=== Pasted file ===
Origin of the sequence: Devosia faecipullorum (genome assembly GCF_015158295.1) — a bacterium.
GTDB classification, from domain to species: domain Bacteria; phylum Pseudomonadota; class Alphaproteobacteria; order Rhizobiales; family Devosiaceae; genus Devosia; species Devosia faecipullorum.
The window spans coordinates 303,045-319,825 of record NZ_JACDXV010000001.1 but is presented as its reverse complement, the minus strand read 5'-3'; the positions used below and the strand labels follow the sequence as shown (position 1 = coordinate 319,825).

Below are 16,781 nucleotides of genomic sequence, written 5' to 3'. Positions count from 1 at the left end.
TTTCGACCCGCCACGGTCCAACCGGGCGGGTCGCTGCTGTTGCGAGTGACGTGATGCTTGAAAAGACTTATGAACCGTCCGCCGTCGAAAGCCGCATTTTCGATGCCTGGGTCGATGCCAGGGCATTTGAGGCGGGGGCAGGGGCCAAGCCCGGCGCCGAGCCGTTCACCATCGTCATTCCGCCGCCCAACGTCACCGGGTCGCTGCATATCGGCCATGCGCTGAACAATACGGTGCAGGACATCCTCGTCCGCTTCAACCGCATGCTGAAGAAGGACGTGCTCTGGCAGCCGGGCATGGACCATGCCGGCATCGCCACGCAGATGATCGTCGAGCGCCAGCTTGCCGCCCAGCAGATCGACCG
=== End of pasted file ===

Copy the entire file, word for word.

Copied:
Origin of the sequence: Devosia faecipullorum (genome assembly GCF_015158295.1) — a bacterium.
GTDB classification, from domain to species: domain Bacteria; phylum Pseudomonadota; class Alphaproteobacteria; order Rhizobiales; family Devosiaceae; genus Devosia; species Devosia faecipullorum.
The window spans coordinates 303,045-319,825 of record NZ_JACDXV010000001.1 but is presented as its reverse complement, the minus strand read 5'-3'; the positions used below and the strand labels follow the sequence as shown (position 1 = coordinate 319,825).

Below are 16,781 nucleotides of genomic sequence, written 5' to 3'. Positions count from 1 at the left end.
TTTCGACCCGCCACGGTCCAACCGGGCGGGTCGCTGCTGTTGCGAGTGACGTGATGCTTGAAAAGACTTATGAACCGTCCGCCGTCGAAAGCCGCATTTTCGATGCCTGGGTCGATGCCAGGGCATTTGAGGCGGGGGCAGGGGCCAAGCCCGGCGCCGAGCCGTTCACCATCGTCATTCCGCCGCCCAACGTCACCGGGTCGCTGCATATCGGCCATGCGCTGAACAATACGGTGCAGGACATCCTCGTCCGCTTCAACCGCATGCTGAAGAAGGACGTGCTCTGGCAGCCGGGCATGGACCATGCCGGCATCGCCACGCAGATGATCGTCGAGCGCCAGCTTGCCGCCCAGCAGATCGACCG